The levels of hemoglobin (13.3 g/dL), platelet (218,000/μL), white blood cells (8,700/μL), total bilirubin (0.7 mg/dL), alkaline phosphatase (106 IU/L), plasma sodium (141 mEq/L), potassium (5.0 mEq/L), chloride (108 mEq/L), phosphorus (4.8 mg/dL), and total calcium (9.4 mg/dL) remained in the normal range. An arterial blood gas analysis at this time revealed a pH of 7.37, PCO2 37 mmHg, PO2 87 mmHg, HCO3 21.4 mmol/L, and O2 saturation 96%.
The patient had the hepatitis B surface antibody. The results of the test for a hepatitis B surface antigen, hepatitis C antibody, reverse transcriptase-polymerase chain reaction of hepatitis C RNA, human immunodeficiency virus antibody, and rapid plasma reagin were all negative. The test for hepatitis A was not performed in consideration of low incidence of hepatitis A in her age.
The urine was strongly positive (+++) for blood in dipstick test, but only 3-5/hours postfertilization (HPF) red blood cells were present on microscopic examination. Other laboratory results include specific gravity 1.015, pH 5.5, protein (++), glucose (-), ketone (-), bilirubin (-), urobilinogen (trace), nitrite (-), many white blood cells, 2-3/HPF squamous epithelial cells.
There was no remarkable finding other than a simple cyst on the right kidney on an abdominal ultrasonogram and a cardiac echocardiogram. An electrocardiogram showed sinus rhythm with normal intervals.
Technetium-99m hydroxymethane diphosphonate bone scintigraphy showed increased tracer uptake in the abdominal wall, both thighs, both deltoid muscles, and the right teres muscles (Fig. 1).
She was thought to have drug-induced rhabdomyolysis arising from newly prescribed nebivolol. Prescription of nebivolol was stopped and changed to carvedilol 12.5 mg/d again. She was admitted and treated by massive hydration and urine alkalization. Altogether, 2 L of 5% dextrose saline solution mixed with sodium bicarbonate (20 mEq/L) was administered. We decided to observe for pyuria.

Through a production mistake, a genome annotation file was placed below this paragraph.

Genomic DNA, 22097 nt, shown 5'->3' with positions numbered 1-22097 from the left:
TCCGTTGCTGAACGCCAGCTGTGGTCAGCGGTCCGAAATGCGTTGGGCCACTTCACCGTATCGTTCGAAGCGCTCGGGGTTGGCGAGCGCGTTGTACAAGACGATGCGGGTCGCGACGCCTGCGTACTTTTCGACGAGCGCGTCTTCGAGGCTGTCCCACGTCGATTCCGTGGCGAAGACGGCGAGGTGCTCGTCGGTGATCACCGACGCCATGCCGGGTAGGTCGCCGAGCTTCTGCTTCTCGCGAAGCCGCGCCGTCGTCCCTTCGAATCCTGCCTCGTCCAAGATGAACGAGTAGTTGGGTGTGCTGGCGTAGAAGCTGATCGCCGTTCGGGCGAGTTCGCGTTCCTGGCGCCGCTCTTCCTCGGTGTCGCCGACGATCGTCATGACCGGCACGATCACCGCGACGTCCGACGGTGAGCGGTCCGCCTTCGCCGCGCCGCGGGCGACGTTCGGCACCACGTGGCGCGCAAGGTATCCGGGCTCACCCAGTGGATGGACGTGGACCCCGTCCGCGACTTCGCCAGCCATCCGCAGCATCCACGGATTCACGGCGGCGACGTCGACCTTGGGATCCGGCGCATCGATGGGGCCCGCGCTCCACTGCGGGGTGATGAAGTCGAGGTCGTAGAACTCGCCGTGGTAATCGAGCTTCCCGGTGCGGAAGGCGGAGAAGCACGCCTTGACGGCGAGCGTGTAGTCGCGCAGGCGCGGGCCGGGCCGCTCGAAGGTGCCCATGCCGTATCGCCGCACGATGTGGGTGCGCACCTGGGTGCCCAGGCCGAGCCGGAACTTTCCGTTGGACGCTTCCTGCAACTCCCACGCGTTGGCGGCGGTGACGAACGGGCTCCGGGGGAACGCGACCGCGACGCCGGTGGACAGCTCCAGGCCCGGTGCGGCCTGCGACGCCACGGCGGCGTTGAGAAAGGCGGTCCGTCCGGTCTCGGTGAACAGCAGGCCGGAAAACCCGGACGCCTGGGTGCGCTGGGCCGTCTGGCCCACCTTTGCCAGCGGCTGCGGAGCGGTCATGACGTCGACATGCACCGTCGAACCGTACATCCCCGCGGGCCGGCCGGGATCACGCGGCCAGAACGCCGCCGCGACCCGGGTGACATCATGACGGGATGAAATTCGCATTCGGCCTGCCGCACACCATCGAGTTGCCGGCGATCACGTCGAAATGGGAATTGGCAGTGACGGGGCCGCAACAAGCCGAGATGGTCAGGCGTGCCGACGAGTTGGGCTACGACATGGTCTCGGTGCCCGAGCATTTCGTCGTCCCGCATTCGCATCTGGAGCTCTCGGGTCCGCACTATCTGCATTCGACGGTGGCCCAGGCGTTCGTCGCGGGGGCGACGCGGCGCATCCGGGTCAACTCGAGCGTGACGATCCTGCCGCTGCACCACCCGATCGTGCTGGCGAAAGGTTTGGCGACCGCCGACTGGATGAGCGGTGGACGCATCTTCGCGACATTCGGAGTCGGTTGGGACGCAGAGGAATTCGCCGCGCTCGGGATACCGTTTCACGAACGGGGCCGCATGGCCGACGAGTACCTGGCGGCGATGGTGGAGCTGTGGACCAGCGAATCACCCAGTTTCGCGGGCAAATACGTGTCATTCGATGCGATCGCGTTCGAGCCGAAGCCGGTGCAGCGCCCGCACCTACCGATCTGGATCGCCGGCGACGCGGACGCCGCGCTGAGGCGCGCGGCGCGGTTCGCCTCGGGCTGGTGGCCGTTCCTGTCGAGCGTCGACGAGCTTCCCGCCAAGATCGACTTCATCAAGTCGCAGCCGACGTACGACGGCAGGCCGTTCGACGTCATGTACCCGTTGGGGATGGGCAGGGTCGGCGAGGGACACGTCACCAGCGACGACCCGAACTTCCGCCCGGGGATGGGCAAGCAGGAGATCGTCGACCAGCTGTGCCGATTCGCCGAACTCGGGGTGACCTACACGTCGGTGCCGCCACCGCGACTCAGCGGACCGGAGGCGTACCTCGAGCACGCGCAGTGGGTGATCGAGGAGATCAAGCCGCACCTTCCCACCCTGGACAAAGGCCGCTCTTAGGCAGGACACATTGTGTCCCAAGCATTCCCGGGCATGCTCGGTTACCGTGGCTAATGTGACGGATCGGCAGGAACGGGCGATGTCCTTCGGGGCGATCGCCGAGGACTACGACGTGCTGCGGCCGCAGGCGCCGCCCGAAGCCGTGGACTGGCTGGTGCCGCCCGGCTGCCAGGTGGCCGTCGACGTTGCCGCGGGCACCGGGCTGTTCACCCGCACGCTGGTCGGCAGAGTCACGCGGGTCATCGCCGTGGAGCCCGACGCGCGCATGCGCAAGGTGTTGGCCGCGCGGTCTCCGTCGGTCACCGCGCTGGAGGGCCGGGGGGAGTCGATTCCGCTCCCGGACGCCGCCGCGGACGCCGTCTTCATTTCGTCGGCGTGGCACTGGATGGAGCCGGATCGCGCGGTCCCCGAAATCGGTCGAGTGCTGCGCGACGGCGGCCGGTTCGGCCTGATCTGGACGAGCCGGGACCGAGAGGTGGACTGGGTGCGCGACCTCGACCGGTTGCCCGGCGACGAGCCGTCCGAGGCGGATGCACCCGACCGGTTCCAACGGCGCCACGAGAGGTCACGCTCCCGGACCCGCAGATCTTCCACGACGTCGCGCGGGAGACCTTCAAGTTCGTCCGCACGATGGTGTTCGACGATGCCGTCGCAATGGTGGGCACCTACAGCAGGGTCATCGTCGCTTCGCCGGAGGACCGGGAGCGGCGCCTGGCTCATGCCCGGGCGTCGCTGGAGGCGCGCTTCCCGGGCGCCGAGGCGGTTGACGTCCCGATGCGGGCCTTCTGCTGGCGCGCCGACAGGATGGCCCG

On the next day, reduction was observed in levels of CK (30,430 IU/L), liver transaminases (AST 778 IU/L and ALT 749 IU/L), and LDH (5,137 IU/L). BUN (1.54 mg/dL) and creatinine (1.54 mg/dL) levels were slightly elevated. On the third admission day, BUN (50.3 mg/dL) and creatinine (1.10 mg/dL) also showed decreases (Fig. 2).
On the sixth day after admission, all the urinalysis results were normal: specific gravity 1.011, pH 5.0, protein (-), erythrocyte (-), 1-2/HPF red blood cells, and 0-1/HPF white blood cells.
On the 10th day after admission, the level of AST was decreased to 28 IU/L and ALT to 94 IU/L. On the 12th day after admission, her blood chemistry showed creatinine 0.8 mg/dL, CK 138 U/L, and LDH 1,022 IU/L and her generalized weakness had fully recovered.
On the 13th day after admission, the patient was discharged. She was prescribed carvedilol 12.5 mg for β blocker, and all other medications were continued as before.


Nowadays, β-adrenergic blocking agents are widely used drugs for patients with various cardiovascular diseases such as hypertension, angina, myocardial infarction, and heart failure [12]. Many combinations of drugs recommended for patients with cardiovascular disorders include β blockers, lipid-lowering agents, antiplatelet agents, and angiotensin-converting enzyme inhibitors and angiotensin II receptor blockers are commonly included among the combinations. It is well known that all the aforementioned drugs have been reported as a cause of myopathy, especially the 3-hydroxy-3-methylglutaryl coenzyme A reductase inhibitors.
The frequency of statin myopathy (including myalgia, muscle weakness, and elevation of serum CK level) is different among various studies. Maron et al [13] described that myopathy with statin monotherapy occurs in ∼1 of 1,000 patients and is dose related. Ucar et al [14] analyzed the World Health Organization's International Drug Information System database and found myopathy to account for 0.02-1.8% of all adverse reactions associated with 3-hydroxy-3-methylglutaryl coenzyme A reductase inhibitors and rhabdomyolysis to account for 0.2-2.1%.
Rhabdomyolysis is the most serious side effect of statin therapy, in cases where renal insufficiency is already present. However, in some studies, this side effect was found to be rare (affecting 0.1% of statin users) [14], [15], and no cases of drug-related rhabdomyolysis were reported in some follow-up studies [16], [17]. Antons et al [18] reported that the incidence rate of rhabdomyolysis during statin monotherapy was 0.0042% per 1 year of therapy. Alsheikh-Ali et al [19] demonstrated that a rate of rhabdomyolysis in a high-dose simvastatin (80 mg) trial [20] was more than 7-fold higher than that in intermediate-dose simvastatin (40 mg) trials (67 vs. 9 cases of rhabdomyolysis per 100,000 person-years), but the risk of rhabdomyolysis was not increased in clinical trials of other high-dose statins (lovastatin 80 mg, simvastatin 80 mg, fluvastatin 80 mg, and atorvastatin 80 mg).